When I was younger, I thought I knew so much regarding my faith. I knew the Bible, had memorized and studied it, was married to a seminary student, taught Sunday School and worked at a Christian school.
Until it all crumbled. For so many reasons, it crumbled. So much of what I had been taught about God and Scripture in my church tradition could not withstand the questions I had and the life I was going through.
The one issue that broke everything was when our son told us he was gay. We had known it for years, but now we would have to deal with it. Our church welcomed gay people to sit in the congregation, but that was about it. Our church was not affirming or inclusive. We would have to do our own theological digging and eventually change churches and denominations.
We approached all of this with caution and skepticism. And so many questions. We had already accepted our son. We knew that he did not choose to be gay. He had prayed and begged God to make him straight. We knew that being gay was not sinful. But what about same-sex relationships? But what about how to proceed? Could we allow him to date while he was still in high school? Will he just have to be celibate? What does the Bible really say about acts of homosexuality?
That’s where we were when we first started--with so many questions and very little support. Over the next year of intense study and prayer, we would see God was much more, much bigger, much better than our imagination had room to entertain. His grace was better and His love stronger than we had known. God has taken the crumbles and rebuilt my faith. Really, He held the crumbles all along.
The church should be a first place of refuge, a place of love and sanctuary for all who are hurting. Instead, so often the church has been a dangerous or threatening place for people who are suffering. This must not be. We are all dealing with our own incomplete knowledge and understanding and our own sin. This is precisely why we have to be patient and forgiving with one another. And above all, we must love.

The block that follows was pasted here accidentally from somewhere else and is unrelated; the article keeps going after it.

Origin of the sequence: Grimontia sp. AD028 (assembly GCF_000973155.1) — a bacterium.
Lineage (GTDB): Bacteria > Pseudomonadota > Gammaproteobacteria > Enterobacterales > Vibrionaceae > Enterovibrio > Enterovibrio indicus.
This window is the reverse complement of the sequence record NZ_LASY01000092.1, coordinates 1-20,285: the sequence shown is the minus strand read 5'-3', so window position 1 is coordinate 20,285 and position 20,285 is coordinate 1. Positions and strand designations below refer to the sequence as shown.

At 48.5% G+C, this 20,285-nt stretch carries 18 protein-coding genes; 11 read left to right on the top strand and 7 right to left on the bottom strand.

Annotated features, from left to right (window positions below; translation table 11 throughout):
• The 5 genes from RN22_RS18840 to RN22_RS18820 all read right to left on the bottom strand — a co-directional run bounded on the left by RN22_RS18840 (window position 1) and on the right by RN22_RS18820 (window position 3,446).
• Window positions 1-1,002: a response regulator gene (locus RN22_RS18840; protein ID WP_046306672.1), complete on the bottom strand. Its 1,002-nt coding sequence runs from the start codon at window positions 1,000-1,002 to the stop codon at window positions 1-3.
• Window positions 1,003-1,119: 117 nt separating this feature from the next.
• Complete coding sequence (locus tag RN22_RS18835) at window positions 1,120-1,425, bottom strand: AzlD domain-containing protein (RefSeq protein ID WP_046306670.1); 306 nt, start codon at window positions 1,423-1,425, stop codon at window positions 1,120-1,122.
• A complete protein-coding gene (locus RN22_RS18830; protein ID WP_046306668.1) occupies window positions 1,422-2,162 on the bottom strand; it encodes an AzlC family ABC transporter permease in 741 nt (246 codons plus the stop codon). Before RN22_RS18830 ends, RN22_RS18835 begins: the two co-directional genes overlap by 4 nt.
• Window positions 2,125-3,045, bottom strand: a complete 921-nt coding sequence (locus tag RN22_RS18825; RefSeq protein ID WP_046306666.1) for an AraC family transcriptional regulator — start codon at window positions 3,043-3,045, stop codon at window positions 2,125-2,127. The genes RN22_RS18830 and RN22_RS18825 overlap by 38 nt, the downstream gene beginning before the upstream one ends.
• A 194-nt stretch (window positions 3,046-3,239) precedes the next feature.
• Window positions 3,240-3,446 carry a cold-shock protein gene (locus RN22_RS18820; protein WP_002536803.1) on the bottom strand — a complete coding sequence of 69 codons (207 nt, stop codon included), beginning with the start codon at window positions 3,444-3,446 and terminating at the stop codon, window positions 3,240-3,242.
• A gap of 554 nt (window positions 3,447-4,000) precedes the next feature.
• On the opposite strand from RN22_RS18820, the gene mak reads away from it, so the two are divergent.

That is what I want this Haven Ministry to be about---loving parents especially, but loving all who come. Loving means to accept and include--as is. It means to follow the admonitions Paul gave in his letter to the Colossians: to be patient, forgiving, bearing with one another, humble, kind, and gentle. It means to be like Christ and to act in His name. It means to use our gifts and skills to honor Him and help others.
We want to help parents as they love their child. We want to learn alongside them. What does it look like to raise an LGBTQ child in a Christian home? Or in any home, for that matter? How do we dispel the myths and lies that culture has fed us for generations--that LGBTQ people choose this, that they are morally perverse, that they are rebelling, etc.? How do we support our child in a way they can succeed, be their best selves? How do we love? Do we have to compromise our faith to accept our son? (Spoiler: the answer is of course not.)
We want to provide what we didn’t have--a fellowship for parents and families of LGBTQ youth where the love of Christ is known and felt as it should be.
If you are interested in being a part of this fellowship, virtually and/or in-person, please consider joining our brand new Facebook page or emailing me. We would love to have you.
Haven: A safe place for parents and families of LGBTQ youth of Central Kentucky
-For parents & families of LGBTQ youth anywhere on the journey
-For parents whose child has just come out, and they don’t know where to go
-For Christians wanting to know more how to support LGBTQ people
-To get non-judgmental Christian support
-To ask real questions
-To find fellowship in a safe place
Email - email@example.com
Facebook private group - Haven Ministry
Welcome to my Blog! I am a wife, mother of three, high school English teacher, and a graduate of the Bluegrass Writers Studio at Eastern Kentucky University. Before anything else, I am a woman of faith.